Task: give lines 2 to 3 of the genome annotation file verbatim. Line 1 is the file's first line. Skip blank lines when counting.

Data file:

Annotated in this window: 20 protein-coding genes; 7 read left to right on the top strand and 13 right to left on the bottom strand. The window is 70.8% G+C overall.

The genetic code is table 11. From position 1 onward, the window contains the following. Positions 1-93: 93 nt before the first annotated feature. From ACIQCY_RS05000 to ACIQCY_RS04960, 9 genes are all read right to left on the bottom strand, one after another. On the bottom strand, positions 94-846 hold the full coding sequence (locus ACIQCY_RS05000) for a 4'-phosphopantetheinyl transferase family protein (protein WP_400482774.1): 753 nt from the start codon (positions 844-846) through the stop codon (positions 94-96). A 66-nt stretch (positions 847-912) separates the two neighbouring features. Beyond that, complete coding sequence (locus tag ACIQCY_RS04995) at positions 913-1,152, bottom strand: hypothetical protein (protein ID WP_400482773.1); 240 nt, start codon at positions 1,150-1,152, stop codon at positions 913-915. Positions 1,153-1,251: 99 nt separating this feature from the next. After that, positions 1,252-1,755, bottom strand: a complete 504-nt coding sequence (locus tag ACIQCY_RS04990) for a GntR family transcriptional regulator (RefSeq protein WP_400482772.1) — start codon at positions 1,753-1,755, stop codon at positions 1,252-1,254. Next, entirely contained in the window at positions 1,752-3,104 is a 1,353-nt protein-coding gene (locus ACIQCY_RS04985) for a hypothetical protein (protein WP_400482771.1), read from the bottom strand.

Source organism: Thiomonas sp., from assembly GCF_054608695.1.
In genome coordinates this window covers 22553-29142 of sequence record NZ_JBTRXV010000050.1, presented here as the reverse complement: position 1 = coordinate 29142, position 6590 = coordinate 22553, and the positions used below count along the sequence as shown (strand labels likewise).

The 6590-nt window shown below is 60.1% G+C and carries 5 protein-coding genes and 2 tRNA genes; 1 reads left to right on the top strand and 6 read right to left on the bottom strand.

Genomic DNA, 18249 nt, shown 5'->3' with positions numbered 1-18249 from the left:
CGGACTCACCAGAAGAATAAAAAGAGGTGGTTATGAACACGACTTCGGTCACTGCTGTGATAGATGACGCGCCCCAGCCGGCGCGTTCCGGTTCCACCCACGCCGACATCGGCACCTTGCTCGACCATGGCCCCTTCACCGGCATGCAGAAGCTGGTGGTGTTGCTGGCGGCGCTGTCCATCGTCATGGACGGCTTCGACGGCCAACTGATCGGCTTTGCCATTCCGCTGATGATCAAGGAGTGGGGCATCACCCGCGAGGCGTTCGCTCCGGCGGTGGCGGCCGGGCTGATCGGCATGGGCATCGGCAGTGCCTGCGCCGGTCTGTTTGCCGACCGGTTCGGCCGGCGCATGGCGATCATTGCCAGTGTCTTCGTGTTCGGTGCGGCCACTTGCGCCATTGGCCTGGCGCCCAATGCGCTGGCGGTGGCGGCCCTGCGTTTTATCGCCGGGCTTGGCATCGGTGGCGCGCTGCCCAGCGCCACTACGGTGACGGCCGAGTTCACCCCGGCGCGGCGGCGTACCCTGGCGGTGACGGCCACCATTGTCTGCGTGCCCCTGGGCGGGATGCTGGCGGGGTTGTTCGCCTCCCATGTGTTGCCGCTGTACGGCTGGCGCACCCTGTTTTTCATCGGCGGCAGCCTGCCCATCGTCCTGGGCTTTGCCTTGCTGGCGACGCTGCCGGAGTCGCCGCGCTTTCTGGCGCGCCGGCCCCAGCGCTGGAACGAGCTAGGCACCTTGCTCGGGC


The genetic code is table 11. From position 1 onward, the window contains the following. Positions 1-93: 93 nt before the first annotated feature. From ACIQCY_RS05000 to ACIQCY_RS04960, 9 genes are all read right to left on the bottom strand, one after another. On the bottom strand, positions 94-846 hold the full coding sequence (locus ACIQCY_RS05000) for a 4'-phosphopantetheinyl transferase family protein (protein WP_400482774.1): 753 nt from the start codon (positions 844-846) through the stop codon (positions 94-96). A 66-nt stretch (positions 847-912) separates the two neighbouring features. Beyond that, complete coding sequence (locus tag ACIQCY_RS04995) at positions 913-1,152, bottom strand: hypothetical protein (protein ID WP_400482773.1); 240 nt, start codon at positions 1,150-1,152, stop codon at positions 913-915. Positions 1,153-1,251: 99 nt separating this feature from the next. After that, positions 1,252-1,755, bottom strand: a complete 504-nt coding sequence (locus tag ACIQCY_RS04990) for a GntR family transcriptional regulator (RefSeq protein WP_400482772.1) — start codon at positions 1,753-1,755, stop codon at positions 1,252-1,254. Next, entirely contained in the window at positions 1,752-3,104 is a 1,353-nt protein-coding gene (locus ACIQCY_RS04985) for a hypothetical protein (protein WP_400482771.1), read from the bottom strand.

Source organism: Thiomonas sp., from assembly GCF_054608695.1.